2020 is Beethoven’s year, and however you may rail against it, protest that he’s getting far too much attention, demand more diversity in concerts programmes etc etc, you can’t escape the Old Radical and his music (and maybe there’s an undergraduate thesis to be written on whether Beethoven was the original Beastie Boy!). There’s a good reason for this, in my opinion, and that’s because in addition to this being the 250th anniversary of his birth, his music is absolutely bloody marvellous! He is “great” – and that was amply demonstrated in Jonathan Biss’ performance, the third concert in his odyssey through the complete Beethoven piano sonatas at London’s Wigmore Hall.

The compulsion to play and record this music, combined with, more often than not, a fair degree of reverence, is very much alive and well – and each generation brings a fresh crop of pianists willing to rise to the challenge; Biss’ cycle at the Wigmore comes hot on the heels of those of Igor Levit and Llyr Williams – and all three pianists have released recordings of the complete sonatas (Biss’ final instalment is due soon from Orchid Classics). This music enjoys an elevated stature which goes far beyond the notes on the score, and despite some relaxation in the rituals and etiquette of classical concerts, the 32 piano sonatas are still regularly presented in an atmosphere of awed reverence. This was palpable when I and my concert companion entered the sacred shoebox of the Wigmore auditorium (as my companion commented, hearing Beethoven is like an anticipating a grand meal, with steak as the main component!). Any pianist who takes on the colossal challenge of the piano sonatas enjoys special respect: not only is this music physically and psychologically demanding, but the hand of history, tradition and expectation weighs heavily upon their shoulders.

intense, immersive, impassioned, hugely demanding and hugely enriching

Jonathan Biss, pianist

Friday’s concert was prefaced by a special event hosted by Barenreiter in which Jonathan del Mar talked engagingly about the process of producing another edition of the complete piano sonatas when so many already exist. He outlined the obvious prerequisites for the “ideal” edition:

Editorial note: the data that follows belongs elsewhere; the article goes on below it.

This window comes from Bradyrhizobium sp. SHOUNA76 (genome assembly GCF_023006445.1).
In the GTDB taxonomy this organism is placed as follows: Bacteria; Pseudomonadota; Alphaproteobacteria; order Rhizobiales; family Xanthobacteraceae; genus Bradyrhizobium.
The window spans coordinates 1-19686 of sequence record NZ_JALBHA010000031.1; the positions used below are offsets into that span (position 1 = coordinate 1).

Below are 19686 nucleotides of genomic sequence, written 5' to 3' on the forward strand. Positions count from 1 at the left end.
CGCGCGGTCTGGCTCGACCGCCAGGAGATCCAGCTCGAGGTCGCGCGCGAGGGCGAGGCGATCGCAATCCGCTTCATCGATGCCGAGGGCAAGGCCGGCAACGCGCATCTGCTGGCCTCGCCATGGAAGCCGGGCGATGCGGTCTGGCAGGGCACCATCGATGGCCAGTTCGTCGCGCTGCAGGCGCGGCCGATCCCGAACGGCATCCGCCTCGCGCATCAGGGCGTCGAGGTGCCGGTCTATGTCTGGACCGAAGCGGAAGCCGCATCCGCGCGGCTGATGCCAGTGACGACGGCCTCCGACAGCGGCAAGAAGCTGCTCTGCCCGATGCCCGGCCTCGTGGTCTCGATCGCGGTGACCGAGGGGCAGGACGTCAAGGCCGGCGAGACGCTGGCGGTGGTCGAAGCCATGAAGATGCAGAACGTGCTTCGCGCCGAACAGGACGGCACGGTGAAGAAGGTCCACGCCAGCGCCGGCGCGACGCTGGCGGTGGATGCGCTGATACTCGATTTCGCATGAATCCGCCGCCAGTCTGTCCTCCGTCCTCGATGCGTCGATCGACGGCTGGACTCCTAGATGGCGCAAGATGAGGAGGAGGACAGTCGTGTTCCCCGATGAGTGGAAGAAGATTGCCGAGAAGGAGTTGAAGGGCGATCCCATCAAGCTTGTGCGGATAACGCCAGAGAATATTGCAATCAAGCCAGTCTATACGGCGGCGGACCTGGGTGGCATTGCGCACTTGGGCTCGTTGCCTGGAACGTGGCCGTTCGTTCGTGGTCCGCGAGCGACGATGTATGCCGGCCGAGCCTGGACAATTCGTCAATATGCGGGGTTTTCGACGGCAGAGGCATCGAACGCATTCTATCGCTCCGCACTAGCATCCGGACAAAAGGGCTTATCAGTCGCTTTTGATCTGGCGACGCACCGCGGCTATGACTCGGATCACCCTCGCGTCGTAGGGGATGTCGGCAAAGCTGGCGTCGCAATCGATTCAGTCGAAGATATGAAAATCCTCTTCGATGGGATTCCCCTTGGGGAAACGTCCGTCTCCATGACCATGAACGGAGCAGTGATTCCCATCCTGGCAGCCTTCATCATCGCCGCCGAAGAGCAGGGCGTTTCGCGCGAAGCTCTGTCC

• It consults all surviving sources, to ensure “all the right notes” are included
  • It provides a commentary for musicians which is open and transparent
  • It delights the musician’s eye in its clear design and spacious layout, with “as good as possible” page turns.

Del Mar’s research revealed some interesting and entertaining “mishaps” in previous editions; for example, a hole in the paper being mistaken for a staccato marking or essential details being lost in the conservation and cleaning up of manuscripts. His interesting commentary was illuminated by musical demonstrations on the piano.

Jonathan Biss is a “thinking pianist” with an acute intellectual curiosity, as evidenced by his writings on Beethoven, and other composers, and his online course on the Sonatas. It was therefore a surprise to encounter a performer who appeared anything but a stuffy academic. Here was vivid expression, vitality and flamboyance; no standing back from the music as if in modest reverence but rather a deep dive into its every nook and cranny to winkle out and reveal details afresh.

The programme offered an overview of Beethoven’s creative life, with sonatas from all three periods of his compositional output (No. 1 in F , No. 10 in G, No. 18 in E-flat, No. 24 in F-sharp and No. 30 in E), and the first half in particular suggested an exuberant lust for life on the part of the composer, the performer reflecting this with sparkly, febrile runs and dizzying tempi. A tiny memory lapse in the first sonata was handled with bravura (and gave hope to aspirational amateurs, a reminder that this pianist is also human!). The final sonata in the triptych, nicknamed ‘The Hunt’, was a rollicking romp, its barely-reined-in energy given only a brief respite in the elegant Menuetto. In the finale, horses and hounds were fully unleashed and galloped around the keyboard in a vigorous, earthy tarantella. Edge-of-the-seat playing for audience, Biss electrified his performance with the sense that this music could run out of control at any moment (except that it wasn’t going to because this pianist clearly understands the paradox “through discipline comes freedom”) lending a special frisson to the performance. I turned to my companion at the end of the first half and found he was equally open-jawed at what we had just experienced.